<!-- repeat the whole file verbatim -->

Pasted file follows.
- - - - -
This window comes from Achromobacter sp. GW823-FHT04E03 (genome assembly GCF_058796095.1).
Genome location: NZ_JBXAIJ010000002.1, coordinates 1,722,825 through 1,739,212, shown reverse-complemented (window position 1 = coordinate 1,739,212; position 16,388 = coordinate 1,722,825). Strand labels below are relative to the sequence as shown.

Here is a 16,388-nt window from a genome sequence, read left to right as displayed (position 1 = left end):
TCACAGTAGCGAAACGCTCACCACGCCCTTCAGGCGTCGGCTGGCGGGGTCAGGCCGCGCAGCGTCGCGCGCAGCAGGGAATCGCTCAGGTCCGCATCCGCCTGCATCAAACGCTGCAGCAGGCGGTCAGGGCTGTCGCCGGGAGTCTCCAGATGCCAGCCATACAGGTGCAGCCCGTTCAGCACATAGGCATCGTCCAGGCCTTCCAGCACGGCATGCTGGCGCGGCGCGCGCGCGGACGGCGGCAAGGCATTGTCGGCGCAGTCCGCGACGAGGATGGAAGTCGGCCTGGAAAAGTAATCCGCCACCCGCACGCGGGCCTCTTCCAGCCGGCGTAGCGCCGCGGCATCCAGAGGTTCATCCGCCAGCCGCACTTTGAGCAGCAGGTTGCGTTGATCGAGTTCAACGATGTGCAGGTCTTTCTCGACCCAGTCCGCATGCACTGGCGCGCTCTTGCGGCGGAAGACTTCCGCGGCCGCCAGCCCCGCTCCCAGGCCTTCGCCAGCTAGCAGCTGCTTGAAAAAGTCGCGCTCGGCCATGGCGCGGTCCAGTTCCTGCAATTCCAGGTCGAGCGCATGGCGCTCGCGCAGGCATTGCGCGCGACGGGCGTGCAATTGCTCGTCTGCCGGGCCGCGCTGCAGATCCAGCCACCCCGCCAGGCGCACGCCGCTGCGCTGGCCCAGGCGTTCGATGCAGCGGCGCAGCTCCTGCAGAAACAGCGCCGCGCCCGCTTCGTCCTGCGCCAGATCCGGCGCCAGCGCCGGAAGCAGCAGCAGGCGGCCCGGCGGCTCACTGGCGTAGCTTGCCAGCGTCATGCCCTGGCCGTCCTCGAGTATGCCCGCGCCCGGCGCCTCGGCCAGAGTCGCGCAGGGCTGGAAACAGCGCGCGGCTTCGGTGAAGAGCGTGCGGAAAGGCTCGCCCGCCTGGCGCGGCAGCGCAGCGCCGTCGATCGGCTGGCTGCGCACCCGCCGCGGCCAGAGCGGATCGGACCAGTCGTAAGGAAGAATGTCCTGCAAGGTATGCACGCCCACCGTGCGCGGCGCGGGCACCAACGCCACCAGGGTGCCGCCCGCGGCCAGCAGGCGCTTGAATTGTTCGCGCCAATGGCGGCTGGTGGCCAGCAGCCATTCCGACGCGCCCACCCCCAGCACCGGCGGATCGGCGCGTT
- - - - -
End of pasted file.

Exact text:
This window comes from Achromobacter sp. GW823-FHT04E03 (genome assembly GCF_058796095.1).
Genome location: NZ_JBXAIJ010000002.1, coordinates 1,722,825 through 1,739,212, shown reverse-complemented (window position 1 = coordinate 1,739,212; position 16,388 = coordinate 1,722,825). Strand labels below are relative to the sequence as shown.

Here is a 16,388-nt window from a genome sequence, read left to right as displayed (position 1 = left end):
TCACAGTAGCGAAACGCTCACCACGCCCTTCAGGCGTCGGCTGGCGGGGTCAGGCCGCGCAGCGTCGCGCGCAGCAGGGAATCGCTCAGGTCCGCATCCGCCTGCATCAAACGCTGCAGCAGGCGGTCAGGGCTGTCGCCGGGAGTCTCCAGATGCCAGCCATACAGGTGCAGCCCGTTCAGCACATAGGCATCGTCCAGGCCTTCCAGCACGGCATGCTGGCGCGGCGCGCGCGCGGACGGCGGCAAGGCATTGTCGGCGCAGTCCGCGACGAGGATGGAAGTCGGCCTGGAAAAGTAATCCGCCACCCGCACGCGGGCCTCTTCCAGCCGGCGTAGCGCCGCGGCATCCAGAGGTTCATCCGCCAGCCGCACTTTGAGCAGCAGGTTGCGTTGATCGAGTTCAACGATGTGCAGGTCTTTCTCGACCCAGTCCGCATGCACTGGCGCGCTCTTGCGGCGGAAGACTTCCGCGGCCGCCAGCCCCGCTCCCAGGCCTTCGCCAGCTAGCAGCTGCTTGAAAAAGTCGCGCTCGGCCATGGCGCGGTCCAGTTCCTGCAATTCCAGGTCGAGCGCATGGCGCTCGCGCAGGCATTGCGCGCGACGGGCGTGCAATTGCTCGTCTGCCGGGCCGCGCTGCAGATCCAGCCACCCCGCCAGGCGCACGCCGCTGCGCTGGCCCAGGCGTTCGATGCAGCGGCGCAGCTCCTGCAGAAACAGCGCCGCGCCCGCTTCGTCCTGCGCCAGATCCGGCGCCAGCGCCGGAAGCAGCAGCAGGCGGCCCGGCGGCTCACTGGCGTAGCTTGCCAGCGTCATGCCCTGGCCGTCCTCGAGTATGCCCGCGCCCGGCGCCTCGGCCAGAGTCGCGCAGGGCTGGAAACAGCGCGCGGCTTCGGTGAAGAGCGTGCGGAAAGGCTCGCCCGCCTGGCGCGGCAGCGCAGCGCCGTCGATCGGCTGGCTGCGCACCCGCCGCGGCCAGAGCGGATCGGACCAGTCGTAAGGAAGAATGTCCTGCAAGGTATGCACGCCCACCGTGCGCGGCGCGGGCACCAACGCCACCAGGGTGCCGCCCGCGGCCAGCAGGCGCTTGAATTGTTCGCGCCAATGGCGGCTGGTGGCCAGCAGCCATTCCGACGCGCCCACCCCCAGCACCGGCGGATCGGCGCGTT